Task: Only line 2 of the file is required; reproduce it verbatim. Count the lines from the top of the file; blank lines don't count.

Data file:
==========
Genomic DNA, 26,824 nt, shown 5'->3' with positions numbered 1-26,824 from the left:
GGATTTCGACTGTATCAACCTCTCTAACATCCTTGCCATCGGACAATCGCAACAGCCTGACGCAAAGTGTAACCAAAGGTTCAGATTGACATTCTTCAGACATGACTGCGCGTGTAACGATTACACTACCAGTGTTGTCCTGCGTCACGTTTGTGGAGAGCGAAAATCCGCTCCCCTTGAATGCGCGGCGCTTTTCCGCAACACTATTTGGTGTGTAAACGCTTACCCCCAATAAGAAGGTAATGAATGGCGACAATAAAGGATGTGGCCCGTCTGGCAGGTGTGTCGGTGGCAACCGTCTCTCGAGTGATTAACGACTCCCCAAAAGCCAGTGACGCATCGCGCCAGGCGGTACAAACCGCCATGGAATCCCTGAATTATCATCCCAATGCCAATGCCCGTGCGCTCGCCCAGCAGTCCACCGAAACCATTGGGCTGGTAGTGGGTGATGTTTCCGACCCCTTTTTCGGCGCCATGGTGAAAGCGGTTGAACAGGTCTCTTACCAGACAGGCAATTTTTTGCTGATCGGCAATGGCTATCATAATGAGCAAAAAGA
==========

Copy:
GGATTTCGACTGTATCAACCTCTCTAACATCCTTGCCATCGGACAATCGCAACAGCCTGACGCAAAGTGTAACCAAAGGTTCAGATTGACATTCTTCAGACATGACTGCGCGTGTAACGATTACACTACCAGTGTTGTCCTGCGTCACGTTTGTGGAGAGCGAAAATCCGCTCCCCTTGAATGCGCGGCGCTTTTCCGCAACACTATTTGGTGTGTAAACGCTTACCCCCAATAAGAAGGTAATGAATGGCGACAATAAAGGATGTGGCCCGTCTGGCAGGTGTGTCGGTGGCAACCGTCTCTCGAGTGATTAACGACTCCCCAAAAGCCAGTGACGCATCGCGCCAGGCGGTACAAACCGCCATGGAATCCCTGAATTATCATCCCAATGCCAATGCCCGTGCGCTCGCCCAGCAGTCCACCGAAACCATTGGGCTGGTAGTGGGTGATGTTTCCGACCCCTTTTTCGGCGCCATGGTGAAAGCGGTTGAACAGGTCTCTTACCAGACAGGCAATTTTTTGCTGATCGGCAATGGCTATCATAATGAGCAAAAAGA